Merriam-Webster’s Online offers the folllowing for the preposition, "for."
Main Entry: 1for
Pronunciation: f&r, (')for, Southern also (')fâ??Â§r
Etymology: Middle English, from Old English; akin to Latin per through, prae before, pro before, for, ahead, Greek pro, Old English faran to go — more at FARE
1 a — used as a function word to indicate purpose <a grant for studying medicine> b — used as a function word to indicate an intended goal <left for home> <acted for the best> c — used as a function word to indicate the object or recipient of a perception, desire, or activity <now for a good rest> <run for your life> <an eye for a bargain>
My friend Frank is back to blogging, which is a good thing. We have known each other since our days at Oklahoma Baptist University – longer than either of us would care to admit. Today Frank mused about the manner in which we egnage culture.
After an ETREK with Barry Taylor, I look at the way we engage culture through different eyes. Barry teaches courses on the intersection of culture and theology at Fuller Seminary (for example). My early influences suggested we cannot get to close to culture lest we be absorbed into its web. The admonitions followed a trajectory contained in the old adage, "birds of a feather flock together." The implication we were led to draw out pressed us to be careful who we "hung out with" because it is easier be "drag someone down" rather than "life them up." While we did have these descriptions, the image of a "Christian ghetto" certainly applied.
The conundrum was just how to be "in" the world but not "of" the world. Our attempts to be "unstained" by the world meant it very difficult to engage anyone in their place so we created opportunities to "get them on our turf." While we may knock on doors, we were in those instances catching them unawares. Yes, we entered their homes but as subversives set out to conquer and not be conquered. If we left without a convert, we at least could leave knowing we did not succumb to "their influences." Today I am certain we did not treat those who opened their homes to us as people but rather projects. I am certain many rebuffed us as they quickkly perceived we cared little about them but wanted to be sure we could say, "we led someone to Jesus."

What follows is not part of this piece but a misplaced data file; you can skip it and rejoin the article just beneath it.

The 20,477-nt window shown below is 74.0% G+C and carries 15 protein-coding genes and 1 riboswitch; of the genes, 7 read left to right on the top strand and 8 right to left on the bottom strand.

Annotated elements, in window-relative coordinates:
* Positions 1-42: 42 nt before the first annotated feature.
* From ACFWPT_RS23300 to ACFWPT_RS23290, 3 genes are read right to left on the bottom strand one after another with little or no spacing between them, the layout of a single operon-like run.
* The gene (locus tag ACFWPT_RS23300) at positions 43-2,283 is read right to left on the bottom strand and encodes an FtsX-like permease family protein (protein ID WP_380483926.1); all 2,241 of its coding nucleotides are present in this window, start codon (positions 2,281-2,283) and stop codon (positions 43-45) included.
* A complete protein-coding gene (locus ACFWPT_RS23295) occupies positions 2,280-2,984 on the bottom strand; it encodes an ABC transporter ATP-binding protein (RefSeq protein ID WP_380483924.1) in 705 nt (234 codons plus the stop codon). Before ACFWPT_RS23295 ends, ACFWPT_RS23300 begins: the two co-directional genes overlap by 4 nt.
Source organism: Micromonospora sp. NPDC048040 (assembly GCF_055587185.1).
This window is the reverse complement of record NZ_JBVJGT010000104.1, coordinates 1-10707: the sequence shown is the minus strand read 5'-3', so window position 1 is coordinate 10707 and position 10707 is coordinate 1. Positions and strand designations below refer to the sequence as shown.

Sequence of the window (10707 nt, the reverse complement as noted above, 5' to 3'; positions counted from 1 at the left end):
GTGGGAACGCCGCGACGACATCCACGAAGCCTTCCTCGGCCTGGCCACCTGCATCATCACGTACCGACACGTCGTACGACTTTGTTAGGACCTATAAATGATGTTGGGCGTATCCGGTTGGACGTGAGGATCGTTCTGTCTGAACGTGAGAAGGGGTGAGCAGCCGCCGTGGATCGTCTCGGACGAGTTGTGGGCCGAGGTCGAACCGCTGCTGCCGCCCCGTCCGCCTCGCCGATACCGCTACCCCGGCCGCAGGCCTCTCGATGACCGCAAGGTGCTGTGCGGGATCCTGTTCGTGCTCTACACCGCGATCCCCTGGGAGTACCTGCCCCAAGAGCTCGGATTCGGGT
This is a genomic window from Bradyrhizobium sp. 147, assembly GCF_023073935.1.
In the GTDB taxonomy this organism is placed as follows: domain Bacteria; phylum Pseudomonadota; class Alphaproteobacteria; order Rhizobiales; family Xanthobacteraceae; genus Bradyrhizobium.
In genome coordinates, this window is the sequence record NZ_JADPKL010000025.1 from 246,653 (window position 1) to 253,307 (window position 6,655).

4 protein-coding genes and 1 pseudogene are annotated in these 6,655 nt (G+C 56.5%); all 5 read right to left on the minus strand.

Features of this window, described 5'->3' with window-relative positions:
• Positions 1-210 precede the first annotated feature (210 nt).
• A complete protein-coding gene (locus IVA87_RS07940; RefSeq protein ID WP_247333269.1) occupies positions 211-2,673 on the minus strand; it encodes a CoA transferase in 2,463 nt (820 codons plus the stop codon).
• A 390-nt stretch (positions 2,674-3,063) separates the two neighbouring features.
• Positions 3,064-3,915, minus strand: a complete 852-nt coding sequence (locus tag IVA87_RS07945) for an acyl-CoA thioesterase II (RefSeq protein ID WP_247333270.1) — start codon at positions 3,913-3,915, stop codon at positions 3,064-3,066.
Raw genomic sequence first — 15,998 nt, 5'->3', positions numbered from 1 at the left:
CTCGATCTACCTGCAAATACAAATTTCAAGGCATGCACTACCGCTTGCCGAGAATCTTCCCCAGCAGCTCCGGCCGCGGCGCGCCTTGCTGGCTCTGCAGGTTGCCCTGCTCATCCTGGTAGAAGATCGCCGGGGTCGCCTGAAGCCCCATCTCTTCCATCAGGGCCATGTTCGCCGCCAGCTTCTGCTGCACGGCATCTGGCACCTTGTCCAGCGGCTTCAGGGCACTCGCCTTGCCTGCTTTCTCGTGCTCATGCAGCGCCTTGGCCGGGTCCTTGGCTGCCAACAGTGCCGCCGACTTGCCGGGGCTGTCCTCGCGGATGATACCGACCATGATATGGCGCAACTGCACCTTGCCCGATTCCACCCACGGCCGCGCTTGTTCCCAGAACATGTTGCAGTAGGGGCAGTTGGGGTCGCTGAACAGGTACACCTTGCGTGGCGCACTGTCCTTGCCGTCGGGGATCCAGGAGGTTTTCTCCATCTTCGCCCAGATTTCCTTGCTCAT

There is little doubt the other extreme leaves us with little voice. What kind of recognizable differences in our ethic would be evidenced if we stalk about with the same kind of pragmatic ethic driving most who are really only worried about decisions that, "work for me." (While this may well be a digression, I find it personally confusing form some to opt for the Christian ghetto but to carry with them the world’s pragmatic ethic. I recently responded to a friend with the following, have now come to the place where we may have been better served by a call to a
return to the ethic of Jesus which would have forced us to grapple with the
Scriptures. When the Scriptures themselves become the object rather than the
Jesus we find there these kinds of things will certainly come our way. Had
anyone stopped this thing early on and asked the questions of ethics we may well
not be seeing good men impugned because we have taken up the battle at the point
of what Mohler would describe as at least a second tier issue if not a third (of
So I have wondered if we have spent so much time with prepositions that ignore purpose and only talk of position. The telelogical or eschatological emphasis would seem to charge us with looking at our relationship with the world through the lens of a different preposition. Rather than the "in" and "of" of our traditional formulas, why not rightly acknowledge Jesus calls us to a different role in relation to the world. By world I mean creation and people. The traditional formulas tend toward "spirit of the age." So, how do I live in a place where the "spirit of the age" is contrary to the ethic of Jesus and still acknowledge I live in that same atmosphere? What if we emphasized the mission of Jesus "for" the world? Certainly Jesus undermined the ethic of the "spirit of the age." He also illustrated how to be "for" those who were the least. His picture of the coming of the Son of Man in Matthew 25 illustrates just how he calls us to be "for" the "other."
Often overlooked are the statements in Scripture that Jesus did not come to condemn but to save. Unbelief inherently meant condemnation. Jesus came to offer liberation even from the shackles of unbelief. We spend too much time pontificating, castigaging and condemning. The world, people, cannot hear the call of redemption. How would it look if we decared in the love of Jesus, conformed to his ethic, the Good News? What would it look like if we really expressed the mission of Jesus "for" the world?
I am ready to think in terms of a new preposition. "For" suggests purpose. Could we enter into the eschatological reality of what it means to be "for" the world? Now that would be "Good News!"